Elizabeth Deal
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The US can safely reduce its prison population by having an informed conversation about violent crime.

Washington, DC – As the nation struggles with how to address one of the greatest public policy issues in its history, a report, released today by the Justice Policy Institute (JPI), takes a new look at the issue of mass incarceration and how America responds to violent crime. The report, Defining Violence: Reducing Incarceration by Rethinking America’s Approach to Violence, notes that while there is currently more support than ever for criminal justice reform and efforts to reduce the imprisonment of more than 2 million people across the country, the U.S. will not be able to lower its incarceration rate significantly without changing how the justice system treats violent crimes.

The conversations on the federal and state levels, as well as recent policy reforms, have focused on reducing the incarceration of people convicted of nonviolent offenses. Yet just under half the people in prison have been convicted of a violent crime, and meaningful justice reform must include rethinking how laws, policies, and practices treat these offenses if the nation is to see sustained reductions in incarceration.

Early in the year, federal sentencing reform proposals that had bipartisan support were changed to respond to concerns that, the law changes were not solely focused on people convicted of nonviolent offenses. While Congress hasn’t yet passed a sentencing reform bill this year, the U.S. Sentencing Commission offered an amendment that would redefine how burglary is treated under these guidelines, deleting burglary of a dwelling from the list of offenses under “crimes of violence.” In some states, like Virginia and California, burglary can be treated like a violent crime in some contexts, even if there is no person-to-person contact associated with the crime.

“This is a complicated political and systems reform issues, which many policy makers haven’t even yet begun to grapple with,” said Marc Schindler, Executive Director of the Justice Policy Institute. “There’s no question that we can safely and meaningfully reduce our prison and jail populations, but to do so we need the courage to come up with a more effective approach to violence prevention, and address how the justice system treats violent offenses.”

“The efforts to effectively reduce our country’s overreliance on incarceration can only be truly impactful if we include violent offenders as part of these reforms. I know from experience running corrections systems, and the research bears this out, that many people convicted of a violent offense are actually less likely to reoffend than some non-violent offenders,” said George Lombardi, Director, Missouri Department of Corrections. “Bottom line, people need to be looked at individually and assessed on their cognitive, emotional, and behavioral changes while incarcerated, not only on the crime they committed, in determining whether they are appropriate for return to the community. We need to be making investments in things we know will work to keep people from a life of crime in the first place, including early childhood education, responding to childhood trauma, and effective community-based mental health services.”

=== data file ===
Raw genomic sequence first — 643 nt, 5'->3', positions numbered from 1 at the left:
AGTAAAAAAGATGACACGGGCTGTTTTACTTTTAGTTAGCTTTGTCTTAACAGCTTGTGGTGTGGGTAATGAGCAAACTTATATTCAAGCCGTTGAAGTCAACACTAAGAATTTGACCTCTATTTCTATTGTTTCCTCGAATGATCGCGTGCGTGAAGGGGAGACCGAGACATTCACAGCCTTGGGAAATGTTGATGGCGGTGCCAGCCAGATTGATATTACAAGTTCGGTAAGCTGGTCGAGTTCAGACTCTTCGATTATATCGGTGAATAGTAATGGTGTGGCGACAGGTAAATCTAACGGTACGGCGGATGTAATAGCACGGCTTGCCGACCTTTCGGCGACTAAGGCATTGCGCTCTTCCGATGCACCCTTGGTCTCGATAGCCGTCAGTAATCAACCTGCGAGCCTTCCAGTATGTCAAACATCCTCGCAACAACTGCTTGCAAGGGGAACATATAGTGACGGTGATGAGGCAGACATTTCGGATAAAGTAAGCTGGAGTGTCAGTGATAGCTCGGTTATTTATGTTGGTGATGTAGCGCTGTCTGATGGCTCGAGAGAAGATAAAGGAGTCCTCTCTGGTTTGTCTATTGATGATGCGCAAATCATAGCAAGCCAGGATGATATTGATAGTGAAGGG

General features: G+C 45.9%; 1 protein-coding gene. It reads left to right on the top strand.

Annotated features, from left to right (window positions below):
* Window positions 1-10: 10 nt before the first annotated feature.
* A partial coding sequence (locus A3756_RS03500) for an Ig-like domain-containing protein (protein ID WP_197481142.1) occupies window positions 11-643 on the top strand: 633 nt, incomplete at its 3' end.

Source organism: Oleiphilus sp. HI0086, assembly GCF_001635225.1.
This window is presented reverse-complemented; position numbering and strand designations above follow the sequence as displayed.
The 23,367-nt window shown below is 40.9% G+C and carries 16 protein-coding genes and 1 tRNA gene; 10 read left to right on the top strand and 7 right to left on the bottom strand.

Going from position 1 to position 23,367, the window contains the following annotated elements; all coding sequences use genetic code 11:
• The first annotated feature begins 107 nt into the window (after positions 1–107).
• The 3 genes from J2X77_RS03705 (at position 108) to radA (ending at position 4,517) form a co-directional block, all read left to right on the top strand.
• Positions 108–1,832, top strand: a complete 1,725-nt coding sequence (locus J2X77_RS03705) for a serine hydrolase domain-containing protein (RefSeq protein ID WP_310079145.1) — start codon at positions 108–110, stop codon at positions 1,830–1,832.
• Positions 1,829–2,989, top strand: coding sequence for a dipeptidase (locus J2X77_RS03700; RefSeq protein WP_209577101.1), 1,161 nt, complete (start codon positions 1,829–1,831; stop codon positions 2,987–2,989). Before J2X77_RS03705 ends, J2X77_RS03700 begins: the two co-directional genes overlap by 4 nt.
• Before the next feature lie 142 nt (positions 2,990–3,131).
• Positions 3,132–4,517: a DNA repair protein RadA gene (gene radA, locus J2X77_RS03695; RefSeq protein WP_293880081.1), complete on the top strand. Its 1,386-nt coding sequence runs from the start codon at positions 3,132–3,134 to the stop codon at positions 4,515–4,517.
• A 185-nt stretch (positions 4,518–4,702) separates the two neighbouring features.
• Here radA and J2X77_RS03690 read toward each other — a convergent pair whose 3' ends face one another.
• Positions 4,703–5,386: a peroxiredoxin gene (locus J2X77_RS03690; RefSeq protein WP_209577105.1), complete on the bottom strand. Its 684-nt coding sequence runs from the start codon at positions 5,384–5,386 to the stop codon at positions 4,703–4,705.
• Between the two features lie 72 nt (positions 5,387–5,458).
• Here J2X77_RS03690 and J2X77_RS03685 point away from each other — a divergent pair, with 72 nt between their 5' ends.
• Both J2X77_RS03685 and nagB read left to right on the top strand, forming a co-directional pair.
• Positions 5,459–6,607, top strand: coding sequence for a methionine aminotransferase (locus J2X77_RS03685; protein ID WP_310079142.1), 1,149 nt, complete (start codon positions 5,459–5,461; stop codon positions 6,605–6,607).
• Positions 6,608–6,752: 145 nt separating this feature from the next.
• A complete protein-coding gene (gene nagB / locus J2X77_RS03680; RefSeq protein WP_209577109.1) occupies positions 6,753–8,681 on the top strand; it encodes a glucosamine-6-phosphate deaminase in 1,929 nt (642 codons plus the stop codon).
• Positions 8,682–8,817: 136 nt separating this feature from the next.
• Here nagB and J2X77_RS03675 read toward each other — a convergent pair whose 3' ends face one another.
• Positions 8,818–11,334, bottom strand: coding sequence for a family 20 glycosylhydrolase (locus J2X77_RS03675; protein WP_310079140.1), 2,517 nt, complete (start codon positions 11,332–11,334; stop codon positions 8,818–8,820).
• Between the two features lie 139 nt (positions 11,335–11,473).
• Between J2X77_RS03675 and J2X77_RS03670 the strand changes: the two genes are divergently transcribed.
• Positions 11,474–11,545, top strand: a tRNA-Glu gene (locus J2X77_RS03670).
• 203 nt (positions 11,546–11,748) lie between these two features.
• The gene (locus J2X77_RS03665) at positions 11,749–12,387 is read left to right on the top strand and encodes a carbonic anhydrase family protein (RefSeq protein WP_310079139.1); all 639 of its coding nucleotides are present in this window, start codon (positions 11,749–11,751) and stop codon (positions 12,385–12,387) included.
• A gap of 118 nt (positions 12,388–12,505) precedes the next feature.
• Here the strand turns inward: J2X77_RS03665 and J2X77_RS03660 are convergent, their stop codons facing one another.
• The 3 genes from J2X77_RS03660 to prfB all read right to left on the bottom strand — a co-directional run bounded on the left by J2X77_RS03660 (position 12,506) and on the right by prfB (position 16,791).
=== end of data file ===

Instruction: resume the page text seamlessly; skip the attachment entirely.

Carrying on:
Defining Violence surveys the current debate in state legislatures and Congress on criminal justice reform, noting where justice reform proposals have been mired down in debates over what constitutes a violent crime, how justice systems treat violent crimes, and how these debates have made it challenging to make lasting justice reform possible. Defining Violence also connects the debate going on in legislatures to the way offenses are defined by statute, critiques how the system treats behavior is divorced from larger social policy discussions (for example, the wide availability of weapons), and examines the disconnection between the evidence on what works and policy in sentencing, corrections, and criminal justice.

Along with an increasing reliance on public health approaches to violence prevention, there are other bright spots around efforts to reduce the incarceration of people convicted of violent crimes: these include significant reductions in juvenile confinement for violent crimes, reforms spurred on by the Supreme Court around juvenile life without parole that allow people convicted of violent crimes to come home, broader reforms being offered to parole that make decisions less reliant on the offense, and law changes that are chipping away at long prison sentences for violent crimes.

JPI is a national nonprofit organization dedicated to reducing the use of incarceration and the justice system by promoting fair and effective policies. The report Defining Violence and summaries of the major findings from the report will be available on JPI’s website on August 23rd.